Tag Archives: posture

Tone versus relaxation

The first error of the musician who is conscious of his well-being is  listening to people who constantly remind him that the most important thing in the practice of his art is to be relax but they forget to specify how to a relax! The result is the emergence of tension.To counteract these pressures, the well-intentioned musician accentuates is relaxation, which accentuates the tension.

The result of this accentuation of relaxation appears to be an escalation of tension for no apparent reason. After discussions with his teachers, colleagues and friends, all advise him to do ne thing: Relax!

While it is true that relaxation may be an appropriate solution to the problem of tension,  we must first understand the mechanisms that are behind the idea of relaxation.

For example, take the shoulders. If a musician wants to relax the shoulders, he lets them fall down. As a result, he complais of stiffness in the neck. This is a typical example of what I call  “false relaxation”. This state involves releasing a particular muscle in order to relax a body part. What we must understand about the concept of relaxation is that each muscle has its antagonist.

Therefore, relaxation can only occur when there is perfect balance between the antagonistic muscles. Relaxation does not involve muscle relaxation, but a dynamic tone of the antagonistic muscles that maintain the member in a position of inertia. We thus speak of an active rather than a passive relaxation. The balance of forces produces a feeling of muscle relaxation.

© Jean-François Desrosby (D.Mus.)

Why Biomechanics

If you read about my work, you already know that I am passionate about science, and you know what I think about mental optimization. During my doctoral studies, I also studied human biomechanics. Following an internship with Marc Papillon (music specialized kinesiologist), I after deepened my knowledge on the subject, and I have undertaken extensive research on ways to optimize the technique for guitar thanks to scientific knowledge made in the field of biomechanics.

Before continuing, please feel welcome to suggest me your corrections about the translation or typo of this text, because English is not my first language. Younger, I was curious and wanted constantly to improve. I was the first to observe all our great virtuosi in action, trying to understand their hidden secrets. I was fortunate to work with teachers from all guitar schools, whether the Carlevaro school, the Shearer school, the Romeros, the one of David Russell, Presti-Lagoya, Barrueco, the Assad and so many others!

Each had his recipe to explain what he was doing… Surprisingly, all these exceptional virtuosos managed to prove to me that they knew the best recipe for arriving at all great results, but though very different paths!!! Although the observation is one of the steps of scientific reasoning, I was not completely satisfied. I asked many questions in master classes on why a particular technical approach. I would often receive vague answers based on the perception of the virtuoso. He explained that he felt good, and it was easier for him, this or that way…My answer: Yes, but … Is there a perfect book, a perfect school? All my colleagues were trying to sell me their approach, their school … I also note that some did not hesitate to denigrate another school, but when I asked them why, their answers were empty and baseless…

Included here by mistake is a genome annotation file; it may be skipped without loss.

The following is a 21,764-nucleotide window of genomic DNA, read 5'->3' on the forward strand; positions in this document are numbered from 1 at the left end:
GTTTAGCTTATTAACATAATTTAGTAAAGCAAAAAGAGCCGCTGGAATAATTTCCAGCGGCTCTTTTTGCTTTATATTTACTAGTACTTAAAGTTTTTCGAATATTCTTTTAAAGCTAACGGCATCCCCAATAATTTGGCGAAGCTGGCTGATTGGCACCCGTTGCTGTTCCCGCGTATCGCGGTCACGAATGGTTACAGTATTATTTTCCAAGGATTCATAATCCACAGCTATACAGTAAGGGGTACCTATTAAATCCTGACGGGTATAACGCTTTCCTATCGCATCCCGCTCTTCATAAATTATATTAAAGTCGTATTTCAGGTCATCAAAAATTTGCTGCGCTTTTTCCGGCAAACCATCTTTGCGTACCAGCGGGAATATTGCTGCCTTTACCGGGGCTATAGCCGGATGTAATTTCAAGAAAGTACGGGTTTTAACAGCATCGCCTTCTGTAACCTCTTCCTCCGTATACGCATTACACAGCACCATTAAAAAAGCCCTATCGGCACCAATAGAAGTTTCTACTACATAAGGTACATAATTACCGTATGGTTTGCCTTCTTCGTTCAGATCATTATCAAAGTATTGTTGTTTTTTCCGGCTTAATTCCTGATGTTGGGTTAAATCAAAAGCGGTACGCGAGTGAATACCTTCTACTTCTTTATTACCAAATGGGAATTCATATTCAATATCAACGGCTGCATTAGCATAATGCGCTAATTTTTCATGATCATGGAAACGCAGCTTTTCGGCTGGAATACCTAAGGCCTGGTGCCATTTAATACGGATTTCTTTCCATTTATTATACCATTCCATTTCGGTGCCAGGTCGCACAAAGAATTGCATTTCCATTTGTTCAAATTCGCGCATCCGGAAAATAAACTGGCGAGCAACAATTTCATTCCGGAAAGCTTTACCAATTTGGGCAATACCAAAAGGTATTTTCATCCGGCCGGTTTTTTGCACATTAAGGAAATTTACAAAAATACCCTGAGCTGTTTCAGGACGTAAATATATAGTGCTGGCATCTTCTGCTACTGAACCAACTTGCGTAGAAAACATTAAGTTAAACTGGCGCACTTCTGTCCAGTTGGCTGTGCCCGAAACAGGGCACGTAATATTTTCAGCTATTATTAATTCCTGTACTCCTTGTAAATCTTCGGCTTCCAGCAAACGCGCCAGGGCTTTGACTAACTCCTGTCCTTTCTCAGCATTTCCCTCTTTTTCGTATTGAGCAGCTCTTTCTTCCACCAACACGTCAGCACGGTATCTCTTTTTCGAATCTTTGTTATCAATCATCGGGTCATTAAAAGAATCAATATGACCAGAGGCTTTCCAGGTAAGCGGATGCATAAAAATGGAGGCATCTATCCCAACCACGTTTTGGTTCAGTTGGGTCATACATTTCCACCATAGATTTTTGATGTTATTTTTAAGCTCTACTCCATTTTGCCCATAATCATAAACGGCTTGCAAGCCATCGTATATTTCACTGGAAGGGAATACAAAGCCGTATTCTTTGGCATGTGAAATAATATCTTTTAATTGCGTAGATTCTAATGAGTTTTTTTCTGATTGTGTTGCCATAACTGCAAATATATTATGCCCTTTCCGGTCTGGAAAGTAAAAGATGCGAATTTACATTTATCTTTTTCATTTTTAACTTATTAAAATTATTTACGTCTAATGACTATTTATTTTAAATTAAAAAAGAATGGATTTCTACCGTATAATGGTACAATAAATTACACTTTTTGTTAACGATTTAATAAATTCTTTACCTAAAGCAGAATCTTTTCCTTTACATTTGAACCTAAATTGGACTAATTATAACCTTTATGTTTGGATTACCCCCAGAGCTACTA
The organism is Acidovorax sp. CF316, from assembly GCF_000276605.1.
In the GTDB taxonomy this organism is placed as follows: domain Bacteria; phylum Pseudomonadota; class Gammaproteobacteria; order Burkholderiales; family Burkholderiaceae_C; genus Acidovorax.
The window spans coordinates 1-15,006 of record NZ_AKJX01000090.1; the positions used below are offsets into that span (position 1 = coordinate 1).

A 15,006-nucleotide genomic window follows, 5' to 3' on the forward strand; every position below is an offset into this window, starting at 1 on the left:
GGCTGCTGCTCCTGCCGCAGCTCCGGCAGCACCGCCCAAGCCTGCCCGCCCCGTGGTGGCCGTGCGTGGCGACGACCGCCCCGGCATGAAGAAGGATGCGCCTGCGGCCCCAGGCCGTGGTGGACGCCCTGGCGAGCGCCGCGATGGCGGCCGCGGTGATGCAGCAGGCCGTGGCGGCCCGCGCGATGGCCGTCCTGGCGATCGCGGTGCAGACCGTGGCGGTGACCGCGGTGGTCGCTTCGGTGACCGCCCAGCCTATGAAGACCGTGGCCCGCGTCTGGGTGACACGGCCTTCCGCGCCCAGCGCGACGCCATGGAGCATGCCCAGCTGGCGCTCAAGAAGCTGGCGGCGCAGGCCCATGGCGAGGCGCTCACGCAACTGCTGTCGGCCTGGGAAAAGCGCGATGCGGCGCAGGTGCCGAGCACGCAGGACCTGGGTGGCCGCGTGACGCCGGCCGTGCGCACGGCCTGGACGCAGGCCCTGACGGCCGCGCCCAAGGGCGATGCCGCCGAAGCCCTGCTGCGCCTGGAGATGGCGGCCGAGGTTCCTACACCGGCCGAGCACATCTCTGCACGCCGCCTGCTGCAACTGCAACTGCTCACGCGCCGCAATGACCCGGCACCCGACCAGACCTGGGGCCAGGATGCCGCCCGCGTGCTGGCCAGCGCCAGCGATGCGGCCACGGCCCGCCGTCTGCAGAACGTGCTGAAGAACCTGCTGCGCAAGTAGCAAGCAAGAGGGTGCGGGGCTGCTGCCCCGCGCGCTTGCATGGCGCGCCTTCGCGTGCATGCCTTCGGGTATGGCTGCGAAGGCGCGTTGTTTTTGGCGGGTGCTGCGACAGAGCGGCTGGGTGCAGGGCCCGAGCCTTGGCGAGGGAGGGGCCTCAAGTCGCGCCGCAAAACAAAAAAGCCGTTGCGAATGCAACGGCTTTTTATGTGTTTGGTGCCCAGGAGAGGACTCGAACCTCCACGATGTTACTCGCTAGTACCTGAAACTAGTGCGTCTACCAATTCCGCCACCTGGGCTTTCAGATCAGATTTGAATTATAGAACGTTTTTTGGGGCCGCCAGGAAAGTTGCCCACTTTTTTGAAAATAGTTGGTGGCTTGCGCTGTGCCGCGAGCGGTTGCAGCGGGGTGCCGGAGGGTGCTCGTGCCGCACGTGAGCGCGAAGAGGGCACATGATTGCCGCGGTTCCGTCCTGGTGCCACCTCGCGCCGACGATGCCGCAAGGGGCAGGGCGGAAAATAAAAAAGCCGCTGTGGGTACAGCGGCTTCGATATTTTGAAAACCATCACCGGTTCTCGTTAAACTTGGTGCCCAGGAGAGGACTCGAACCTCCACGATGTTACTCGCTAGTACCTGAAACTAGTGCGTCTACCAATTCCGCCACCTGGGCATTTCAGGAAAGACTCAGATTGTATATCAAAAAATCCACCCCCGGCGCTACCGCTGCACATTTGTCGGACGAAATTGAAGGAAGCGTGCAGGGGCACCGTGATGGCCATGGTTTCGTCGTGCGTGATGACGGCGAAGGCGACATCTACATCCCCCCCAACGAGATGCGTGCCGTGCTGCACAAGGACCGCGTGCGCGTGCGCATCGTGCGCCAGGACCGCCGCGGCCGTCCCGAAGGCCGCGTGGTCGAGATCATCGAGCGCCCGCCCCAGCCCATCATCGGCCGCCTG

I was lost like a homeless man. I started to think: ok but what about the great virtuosos of jazz, rock and all other music styles such as Asian and Indian traditional music, flamenco and gypsy jazz? What about Joe Satriani, John Petrucci, all the Paco’s , the Rosenberg, Joe Pass, Tuck Andress, Pat Metheny, Lagrène… What a huge mess it was in my head…I quickly realized that no approach was complete, and they were sometimes far from perfect. Hating the idea of becoming dogmatic and abandoning my rational side in favor of a boundless idolatry to a master and leaving all the wonderful ideas that could bring me another one. I was looking for the easy answers … Why did I stop playing blues? In that music, I just had to play with my soul…

What is the answer that humanity has given to dogmas and beliefs in the past: Science. Science has the wonderful power to respond rationally to our questions. There is much research  that was conducted in the field of human biomechanics, and they help the great athletes of this world. The guitarist can be compared to these athletes? Absolutely! Can he learn from that research  and applies this to his own technique? Absolutely! The idea that many masters can perform feats using different approaches is proof that we are partly wrong when attempting to copy them. These virtuosos could play with one less finger, and they would be better than most of us … Do they have technical limitations? Absolutely! Can they overcome them? For sure,  yes! However, do they need?

By cons, for the guitarist seeking the answers to his limitations, he will find them in science. Will he be as good as Russell, Barrueco, Segovia, Pierri, Yamashita, Romeros, Assad, Williams, Bream, Presti (there are so many others in the new generation!) of this world, maybe never. Nevertheless, he could, with the help of science, to be certain to reach his maximum.

© Jean-François Desrosby (D.Mus.)